The stoplight of life

stoplight before plugged-in
stoplight before plugged-in (Photo credit: atduskgreg)

Are you the kind of person who floors it through the yellow? Or proceeds, as is the point, with caution?

Sits, open-mouthedly day-dreaming, at the fresh green?

Do you anticipate the full stop and how long it takes to do it? (or how quickly you must?)

I’ve been seriously re-thinking my approach to work, life, love, mostly in how I react — or do not — and how slow my reaction time can be.

My new motto is: Go! Now!

I suspect many of us, behind the wheel, behave in the same ways as we do outside a vehicle. We’re decisive, or not. We focus carefully on the task at hand — or also try to text and put on mascara and eat a burger. We watch the road carefully for potential hazards or boom! we’re in an(other) accident.

I’ve wasted a lot of energy in recent years, paralyzed with indecision about which action to take, when and how — with my mother, work, books I want to write. I suspect it’s a holdover, and not a useful one, from my past, as the only child of a challenging mother with few nearby friends or relatives to help me when things got — and, boy did they — weird, out of my control and scary.

At times of utter chaos, standing very still to assess the damage while deciding what to do next is probably a smart choice.

That was then. This is now. Pedal to the metal, kids!

What color is your stoplight these days?

21 thoughts on “The stoplight of life

  1. Andromache

    My light is a flashing red… Stop, Reflect and proceed with caution to avoid potential collision and if the coast is clear… GO 🙂

  2. Thoughtful post. I always stop at yellow lights, but when the light turns green, I go immediately. I wish I were more like that in my personal life. I think it’s good to be cautious, but once you’ve looked at all the issues and made a decision, you need to get on with it and not waste time. I have a hard time making a decision or following through when I’ve made one. Maybe your post will give me a little shove.

    1. Thanks…and thank you for subscribing!

      I think we all get into habits of behavior. I am extremely decisive…but have failed to act on those decisions as quickly as I would have liked. Every (in) action has a consequence….and I think it’s a fear of that which is the root cause.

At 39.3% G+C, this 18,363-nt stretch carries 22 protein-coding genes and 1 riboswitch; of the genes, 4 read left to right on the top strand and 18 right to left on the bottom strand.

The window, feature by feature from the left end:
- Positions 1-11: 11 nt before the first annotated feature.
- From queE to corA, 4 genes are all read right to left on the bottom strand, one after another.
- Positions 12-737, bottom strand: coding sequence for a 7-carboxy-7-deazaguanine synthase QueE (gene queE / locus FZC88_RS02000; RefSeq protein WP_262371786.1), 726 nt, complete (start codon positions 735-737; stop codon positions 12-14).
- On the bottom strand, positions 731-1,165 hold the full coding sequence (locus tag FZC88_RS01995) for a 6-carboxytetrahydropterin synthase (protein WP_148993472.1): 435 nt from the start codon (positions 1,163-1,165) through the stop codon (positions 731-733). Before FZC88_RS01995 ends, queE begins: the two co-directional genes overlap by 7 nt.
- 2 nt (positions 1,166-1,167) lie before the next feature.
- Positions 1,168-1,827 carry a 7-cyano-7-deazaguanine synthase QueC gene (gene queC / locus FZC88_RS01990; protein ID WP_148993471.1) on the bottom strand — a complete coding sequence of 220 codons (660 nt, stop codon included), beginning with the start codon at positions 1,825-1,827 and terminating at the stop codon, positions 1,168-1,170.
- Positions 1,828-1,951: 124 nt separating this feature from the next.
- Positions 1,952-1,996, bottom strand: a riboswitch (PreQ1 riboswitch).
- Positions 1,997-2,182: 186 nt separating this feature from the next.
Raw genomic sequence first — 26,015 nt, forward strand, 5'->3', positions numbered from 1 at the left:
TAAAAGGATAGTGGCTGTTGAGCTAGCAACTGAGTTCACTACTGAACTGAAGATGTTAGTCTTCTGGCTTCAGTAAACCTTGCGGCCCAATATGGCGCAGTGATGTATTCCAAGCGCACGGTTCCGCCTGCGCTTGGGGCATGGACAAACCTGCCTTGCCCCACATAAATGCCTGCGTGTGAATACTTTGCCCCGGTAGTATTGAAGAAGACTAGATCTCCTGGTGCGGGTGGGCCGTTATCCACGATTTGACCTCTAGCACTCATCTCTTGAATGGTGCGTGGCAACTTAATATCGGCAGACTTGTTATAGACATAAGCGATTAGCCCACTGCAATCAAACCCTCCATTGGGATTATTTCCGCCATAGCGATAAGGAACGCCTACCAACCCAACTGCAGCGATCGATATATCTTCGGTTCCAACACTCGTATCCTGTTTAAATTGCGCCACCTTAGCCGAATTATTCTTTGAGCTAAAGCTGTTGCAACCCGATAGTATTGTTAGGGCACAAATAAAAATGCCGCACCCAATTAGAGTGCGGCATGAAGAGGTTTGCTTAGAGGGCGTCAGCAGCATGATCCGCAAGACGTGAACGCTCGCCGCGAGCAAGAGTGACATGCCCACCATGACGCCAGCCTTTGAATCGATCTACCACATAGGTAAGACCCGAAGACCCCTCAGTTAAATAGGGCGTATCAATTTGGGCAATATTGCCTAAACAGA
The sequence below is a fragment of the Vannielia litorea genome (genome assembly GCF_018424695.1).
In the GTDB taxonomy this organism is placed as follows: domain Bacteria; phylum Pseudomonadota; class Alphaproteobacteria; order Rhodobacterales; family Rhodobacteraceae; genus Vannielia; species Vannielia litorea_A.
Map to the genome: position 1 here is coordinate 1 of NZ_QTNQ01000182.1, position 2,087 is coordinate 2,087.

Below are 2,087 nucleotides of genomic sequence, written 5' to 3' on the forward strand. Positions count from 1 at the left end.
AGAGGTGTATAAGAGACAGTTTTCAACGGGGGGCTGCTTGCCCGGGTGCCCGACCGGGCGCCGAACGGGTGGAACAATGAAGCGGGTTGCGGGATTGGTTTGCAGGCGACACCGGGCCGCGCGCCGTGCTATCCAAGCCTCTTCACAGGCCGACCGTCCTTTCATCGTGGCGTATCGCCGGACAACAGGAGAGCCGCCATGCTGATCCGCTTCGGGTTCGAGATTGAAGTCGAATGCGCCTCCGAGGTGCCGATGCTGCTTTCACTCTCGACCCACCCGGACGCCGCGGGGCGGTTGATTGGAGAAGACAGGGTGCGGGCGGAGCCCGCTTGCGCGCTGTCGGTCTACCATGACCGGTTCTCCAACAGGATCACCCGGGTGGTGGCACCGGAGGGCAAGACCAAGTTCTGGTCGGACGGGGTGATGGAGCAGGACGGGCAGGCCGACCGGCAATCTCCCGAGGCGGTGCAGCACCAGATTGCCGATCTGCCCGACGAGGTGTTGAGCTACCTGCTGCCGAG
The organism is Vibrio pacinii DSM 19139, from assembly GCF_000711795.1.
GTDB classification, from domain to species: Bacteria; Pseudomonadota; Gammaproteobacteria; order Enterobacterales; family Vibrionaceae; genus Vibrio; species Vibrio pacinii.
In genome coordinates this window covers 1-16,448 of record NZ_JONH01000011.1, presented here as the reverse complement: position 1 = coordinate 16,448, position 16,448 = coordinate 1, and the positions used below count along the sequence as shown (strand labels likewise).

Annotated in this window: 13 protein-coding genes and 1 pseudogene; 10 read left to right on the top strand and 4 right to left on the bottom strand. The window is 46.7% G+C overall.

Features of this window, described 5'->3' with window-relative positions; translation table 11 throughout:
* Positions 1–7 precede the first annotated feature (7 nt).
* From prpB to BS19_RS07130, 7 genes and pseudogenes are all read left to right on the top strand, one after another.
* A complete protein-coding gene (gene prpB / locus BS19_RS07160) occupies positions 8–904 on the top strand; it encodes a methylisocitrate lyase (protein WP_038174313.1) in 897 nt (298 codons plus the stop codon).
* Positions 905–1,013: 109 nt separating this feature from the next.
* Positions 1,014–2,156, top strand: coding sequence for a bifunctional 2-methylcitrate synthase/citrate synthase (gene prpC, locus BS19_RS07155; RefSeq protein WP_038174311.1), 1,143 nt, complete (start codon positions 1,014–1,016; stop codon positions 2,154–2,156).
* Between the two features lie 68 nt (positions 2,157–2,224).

3. I would love to say I’m going full-speed ahead, but it’s sort of like one foot on the brake and the other on the accelerator. I’m lurching forward, trying to coax that brake foot to let go a little more, a little more…maybe I’ll smooth out the ride eventually!

  4. I think at the moment my stoplight just has three green lights – but that’s ok because my car doesn’t have any brakes. 🙂

    This kind of reminds me of the first principal of Wing Tsun: “If the way is clear, move forward.” (The rest of Wing Tsun, presumably, is working out how to tell when the way is clear.) I figure that is usually better to act than to delay. You may not know what will happen when you act – but if you don’t act, nothing happens.


    1. Love this! Thanks for stopping by.

      I am much more for action than relection. To mix mobile metaphors, I often stitch my parachute mid-flight.

      I think many of us pause, unnecessarily, for much longer than is wise or helpful, whether socially, professionally or politically.

      1. I have a great mental image of you sewing a parachute on the way down… I guess the trick there is to make sure you’ve got enough canvas before you jump – and I guess that’s why people pause a lot… they stop to think: “Do I have everything I’ll need? Um… not sure… maybe I’ll just test the parachute first…”

        I suppose it’s due to fear of failure – it’s easy to make the consequences of failure into monsters in your mind – then they paralyze you.

        But as some wise person once said: “He who makes no mistakes – makes nothing.”

        but then again: If at first you don’t succeed – sky diving is not for you… 😉

      2. I think it really comes down to a mixture of things…you need the bravado/charm to get the gig while you’re still on a learning curve; you need to be able to DO whatever you have promised, as promised, on time and on budget — and if you’re screwed and panicky (yes!) you need a posse of pals who can give you whatever tools you’re missing at that moment so you can pull it off.

        Failure means….? I guess I don’t consider many things to have been “failures”, even getting canned from a few jobs or book proposals that didn’t sell. Time for the next adventure.

      3. 🙂 Sounds good to me 🙂

        Yeah – I guess there’s no such thing as failure really – but that doesn’t seem to stop a lot of folks being scared of it… like the monster under the bed…

        Although, to be fair – the monster under the bed did eat one of my shoes, so it’s not completely harmless 😉

  5. Unless you’re really risking life/income/health (or that of your family), you have to try new things….and new = potential failure. Unless we “fail”, how do we learn our weaknesses (or strengths?)

    This monster you speak of would explain that hopping gait…:-)

  6. Uh oh. The light has been stuck on yellow for a looong while. This post comes as a good reminder to switch the energy and voltage that run my life. It’s a fantastic time to go and turn the light … psychedelic! 🙂

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